ABSTRACT This article examines how the juxtaposition between the two rival approaches to the past, history and memory, was configured in and through the built environment in the decades around 1900. It argues that memory was not, as some contemporary polemicists suggested, the opposite of academic historicism. It is better understood as a logical continuation of historicism's inherent deconstructivist tendencies.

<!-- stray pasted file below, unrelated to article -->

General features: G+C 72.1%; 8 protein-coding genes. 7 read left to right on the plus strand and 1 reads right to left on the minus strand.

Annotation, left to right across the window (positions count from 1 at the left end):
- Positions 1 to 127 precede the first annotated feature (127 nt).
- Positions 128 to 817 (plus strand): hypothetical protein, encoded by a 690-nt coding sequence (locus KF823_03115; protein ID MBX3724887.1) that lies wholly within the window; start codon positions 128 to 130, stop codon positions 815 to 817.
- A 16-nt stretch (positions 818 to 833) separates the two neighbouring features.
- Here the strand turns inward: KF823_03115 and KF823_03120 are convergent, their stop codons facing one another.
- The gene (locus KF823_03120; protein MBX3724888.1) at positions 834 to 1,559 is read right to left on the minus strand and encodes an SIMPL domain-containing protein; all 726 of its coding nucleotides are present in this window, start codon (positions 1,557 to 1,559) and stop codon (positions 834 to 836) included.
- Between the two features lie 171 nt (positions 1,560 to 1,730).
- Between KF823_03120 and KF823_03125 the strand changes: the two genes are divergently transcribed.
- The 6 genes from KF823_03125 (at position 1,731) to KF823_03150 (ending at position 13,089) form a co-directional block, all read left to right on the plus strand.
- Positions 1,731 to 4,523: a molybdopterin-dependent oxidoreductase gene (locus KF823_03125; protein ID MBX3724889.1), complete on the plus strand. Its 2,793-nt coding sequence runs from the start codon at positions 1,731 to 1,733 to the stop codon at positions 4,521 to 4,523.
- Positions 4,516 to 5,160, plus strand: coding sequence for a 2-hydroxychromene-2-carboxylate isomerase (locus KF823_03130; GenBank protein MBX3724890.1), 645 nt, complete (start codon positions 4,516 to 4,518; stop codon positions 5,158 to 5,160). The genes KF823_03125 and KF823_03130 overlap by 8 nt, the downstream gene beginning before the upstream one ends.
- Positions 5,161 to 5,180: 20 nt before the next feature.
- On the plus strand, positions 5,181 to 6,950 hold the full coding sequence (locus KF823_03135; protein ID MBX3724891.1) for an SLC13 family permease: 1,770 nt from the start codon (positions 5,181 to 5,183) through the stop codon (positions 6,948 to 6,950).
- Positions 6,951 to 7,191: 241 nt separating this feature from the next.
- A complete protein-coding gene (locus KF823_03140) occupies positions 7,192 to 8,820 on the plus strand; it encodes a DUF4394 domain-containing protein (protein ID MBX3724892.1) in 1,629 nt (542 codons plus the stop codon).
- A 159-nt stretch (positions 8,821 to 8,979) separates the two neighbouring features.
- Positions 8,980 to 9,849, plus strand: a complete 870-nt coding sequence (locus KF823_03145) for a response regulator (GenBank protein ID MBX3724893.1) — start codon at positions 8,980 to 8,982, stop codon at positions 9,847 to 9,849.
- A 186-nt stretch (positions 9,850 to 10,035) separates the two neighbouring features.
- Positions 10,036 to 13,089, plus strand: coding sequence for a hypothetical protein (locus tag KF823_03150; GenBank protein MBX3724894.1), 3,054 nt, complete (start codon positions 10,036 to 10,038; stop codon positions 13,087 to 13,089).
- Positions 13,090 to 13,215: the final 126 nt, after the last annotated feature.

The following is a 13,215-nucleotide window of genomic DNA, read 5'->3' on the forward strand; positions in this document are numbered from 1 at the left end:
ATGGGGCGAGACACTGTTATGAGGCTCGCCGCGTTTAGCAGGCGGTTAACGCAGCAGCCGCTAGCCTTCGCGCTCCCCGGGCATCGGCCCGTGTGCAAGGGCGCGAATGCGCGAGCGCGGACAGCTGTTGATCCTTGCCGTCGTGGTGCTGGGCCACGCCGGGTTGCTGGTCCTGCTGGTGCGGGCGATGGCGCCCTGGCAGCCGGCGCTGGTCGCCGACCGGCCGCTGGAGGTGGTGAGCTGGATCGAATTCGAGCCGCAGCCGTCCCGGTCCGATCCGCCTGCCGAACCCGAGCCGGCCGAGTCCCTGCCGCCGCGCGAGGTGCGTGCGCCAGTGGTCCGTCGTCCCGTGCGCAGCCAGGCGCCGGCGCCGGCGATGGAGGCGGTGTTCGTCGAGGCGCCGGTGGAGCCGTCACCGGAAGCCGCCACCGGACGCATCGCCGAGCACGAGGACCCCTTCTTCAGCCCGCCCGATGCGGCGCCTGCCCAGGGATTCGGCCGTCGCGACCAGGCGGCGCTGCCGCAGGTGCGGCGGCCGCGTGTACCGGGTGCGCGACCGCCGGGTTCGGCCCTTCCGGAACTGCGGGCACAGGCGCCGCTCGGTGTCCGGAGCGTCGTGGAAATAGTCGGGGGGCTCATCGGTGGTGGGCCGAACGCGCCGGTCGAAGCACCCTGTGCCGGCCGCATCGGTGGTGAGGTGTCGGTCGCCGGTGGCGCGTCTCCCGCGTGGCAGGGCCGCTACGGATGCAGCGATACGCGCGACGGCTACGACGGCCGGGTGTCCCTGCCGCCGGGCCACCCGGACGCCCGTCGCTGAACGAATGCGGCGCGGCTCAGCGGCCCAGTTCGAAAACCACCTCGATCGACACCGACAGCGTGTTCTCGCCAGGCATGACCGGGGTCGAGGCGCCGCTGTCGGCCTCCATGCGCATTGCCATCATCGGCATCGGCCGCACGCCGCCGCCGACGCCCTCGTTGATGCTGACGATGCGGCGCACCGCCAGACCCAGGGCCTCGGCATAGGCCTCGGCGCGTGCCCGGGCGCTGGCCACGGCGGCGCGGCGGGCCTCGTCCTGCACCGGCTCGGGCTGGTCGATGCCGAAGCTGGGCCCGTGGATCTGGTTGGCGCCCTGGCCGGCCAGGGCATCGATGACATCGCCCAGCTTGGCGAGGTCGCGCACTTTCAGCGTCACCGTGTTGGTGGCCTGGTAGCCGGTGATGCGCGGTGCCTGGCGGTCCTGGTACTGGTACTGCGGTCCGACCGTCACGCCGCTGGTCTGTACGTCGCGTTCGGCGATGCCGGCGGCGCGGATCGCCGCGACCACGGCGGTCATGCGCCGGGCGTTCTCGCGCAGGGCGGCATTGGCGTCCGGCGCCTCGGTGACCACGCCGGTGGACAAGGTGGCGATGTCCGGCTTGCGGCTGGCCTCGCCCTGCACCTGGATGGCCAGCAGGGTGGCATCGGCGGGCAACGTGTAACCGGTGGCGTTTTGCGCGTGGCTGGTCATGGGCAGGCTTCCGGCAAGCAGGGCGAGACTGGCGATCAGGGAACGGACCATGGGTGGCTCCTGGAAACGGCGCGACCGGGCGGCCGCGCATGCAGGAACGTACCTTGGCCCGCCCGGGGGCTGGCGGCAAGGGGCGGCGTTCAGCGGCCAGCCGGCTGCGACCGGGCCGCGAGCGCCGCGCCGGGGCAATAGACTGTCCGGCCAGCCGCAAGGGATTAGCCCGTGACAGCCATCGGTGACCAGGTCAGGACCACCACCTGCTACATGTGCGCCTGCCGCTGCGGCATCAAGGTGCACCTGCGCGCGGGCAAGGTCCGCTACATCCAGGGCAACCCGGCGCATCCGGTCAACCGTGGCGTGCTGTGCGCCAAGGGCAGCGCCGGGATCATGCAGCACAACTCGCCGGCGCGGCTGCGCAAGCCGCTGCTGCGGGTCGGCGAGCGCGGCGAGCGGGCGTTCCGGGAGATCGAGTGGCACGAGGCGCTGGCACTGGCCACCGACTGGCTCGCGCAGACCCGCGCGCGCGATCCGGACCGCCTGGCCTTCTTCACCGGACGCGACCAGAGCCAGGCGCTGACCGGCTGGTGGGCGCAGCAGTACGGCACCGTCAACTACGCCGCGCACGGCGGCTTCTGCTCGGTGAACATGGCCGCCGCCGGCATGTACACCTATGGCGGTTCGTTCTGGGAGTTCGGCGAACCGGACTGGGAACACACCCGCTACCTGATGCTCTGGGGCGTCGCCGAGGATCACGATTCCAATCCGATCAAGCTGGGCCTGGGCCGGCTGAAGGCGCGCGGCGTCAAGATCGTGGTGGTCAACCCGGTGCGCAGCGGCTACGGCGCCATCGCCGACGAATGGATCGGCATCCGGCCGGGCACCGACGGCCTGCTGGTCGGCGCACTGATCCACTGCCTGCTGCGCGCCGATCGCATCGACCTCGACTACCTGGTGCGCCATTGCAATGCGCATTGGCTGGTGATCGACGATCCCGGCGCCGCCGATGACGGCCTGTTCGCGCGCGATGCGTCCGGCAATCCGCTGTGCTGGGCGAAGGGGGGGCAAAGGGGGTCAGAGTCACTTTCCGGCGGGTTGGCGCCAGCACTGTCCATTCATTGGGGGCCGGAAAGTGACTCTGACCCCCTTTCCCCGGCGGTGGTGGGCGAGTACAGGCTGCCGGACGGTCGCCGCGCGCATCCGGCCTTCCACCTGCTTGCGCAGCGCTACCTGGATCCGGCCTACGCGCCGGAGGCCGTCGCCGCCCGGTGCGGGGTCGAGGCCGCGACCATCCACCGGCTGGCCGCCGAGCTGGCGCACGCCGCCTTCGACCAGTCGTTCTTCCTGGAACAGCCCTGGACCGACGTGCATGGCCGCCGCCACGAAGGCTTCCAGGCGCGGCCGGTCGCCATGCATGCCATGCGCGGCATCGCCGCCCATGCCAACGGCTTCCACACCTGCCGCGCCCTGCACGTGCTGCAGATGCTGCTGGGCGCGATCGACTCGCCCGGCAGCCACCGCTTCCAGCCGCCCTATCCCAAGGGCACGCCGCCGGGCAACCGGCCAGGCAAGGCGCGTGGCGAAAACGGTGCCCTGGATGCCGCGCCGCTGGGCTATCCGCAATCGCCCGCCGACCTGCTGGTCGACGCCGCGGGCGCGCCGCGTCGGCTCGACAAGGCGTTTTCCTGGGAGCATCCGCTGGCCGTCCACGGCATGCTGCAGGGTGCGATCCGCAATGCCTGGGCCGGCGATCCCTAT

- ©© 2005 by The Regents of the University of California. All rights reserved.